To give you a window into my sick mind I want to tell you what I originally titled this post:
Christian agnosticism and dialectic faith.
I geek out on phrases like that. But my wife (rightfully) either cusses at me or makes fart noises like they do to Ted on How I Met Your Mother when I use words like that. So here’s why I even share it:
I share this because that phrase actually helps me make sense of my faith. It is a succinct description of how I view my faith.
But it may not be helpful for you at all. The same is true for the rest of this post. I am going to talk about how I view faith (like the other guys have done this week as well). Hopefully these posts are helpful for some. For others it might not be. And that is ok. I have several people I picture as I type this whose faith does not work like what I am about to describe at all. That is ok. Faith is a living, breathing, dynamic, beautiful thing which means it looks different and is unique to each person.
But when we share our stories of faith, we help each other better understand the nature of the constantly moving thing we wrestle with daily. So here, I share mine. And let me unpack my nerdy statement.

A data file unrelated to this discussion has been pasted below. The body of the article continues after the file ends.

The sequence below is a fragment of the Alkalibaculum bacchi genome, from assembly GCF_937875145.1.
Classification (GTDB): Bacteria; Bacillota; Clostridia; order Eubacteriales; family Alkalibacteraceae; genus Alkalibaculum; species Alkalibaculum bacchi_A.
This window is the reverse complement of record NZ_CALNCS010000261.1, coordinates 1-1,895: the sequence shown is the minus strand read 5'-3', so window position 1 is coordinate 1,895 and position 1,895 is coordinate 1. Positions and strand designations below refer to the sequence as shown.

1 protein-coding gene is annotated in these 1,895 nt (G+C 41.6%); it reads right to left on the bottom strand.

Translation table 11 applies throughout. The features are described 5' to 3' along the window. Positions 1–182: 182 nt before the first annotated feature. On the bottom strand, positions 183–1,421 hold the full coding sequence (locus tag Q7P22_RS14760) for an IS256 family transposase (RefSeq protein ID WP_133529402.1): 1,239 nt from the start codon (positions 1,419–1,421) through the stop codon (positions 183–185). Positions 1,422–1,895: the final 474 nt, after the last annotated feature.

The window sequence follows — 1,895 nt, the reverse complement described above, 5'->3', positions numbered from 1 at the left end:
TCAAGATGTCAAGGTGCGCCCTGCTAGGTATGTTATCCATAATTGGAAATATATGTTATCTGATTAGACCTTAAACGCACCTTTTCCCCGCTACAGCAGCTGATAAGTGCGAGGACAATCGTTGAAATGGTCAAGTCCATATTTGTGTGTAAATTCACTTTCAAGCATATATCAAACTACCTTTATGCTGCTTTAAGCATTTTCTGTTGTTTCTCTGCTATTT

Like Allen, my faith is a constant struggle. And like Phil (which if you haven’t read his post and the comments, stop everything you are doing and do that now), I have often encountered really tough issues and questions which affect how I view God, the Bible, and my faith. Which is why I chose these two particular words: “agnosticism” and “dialectic.”
Agnosticism typically gets a bad wrap because we have tied it in somehow with people who do not like God, and these are the people who all die and are stupid in Christian movies.
But agnosticism is simply “not knowing.” A true agnostic does not necessarily deny God, but is just not sure.
Dialectic is not a word we use in everyday language much but I find it to be really helpful. It is technically defined as the art of investigating or discussing the truth of opinions. But this doesn’t represent the beauty of the word.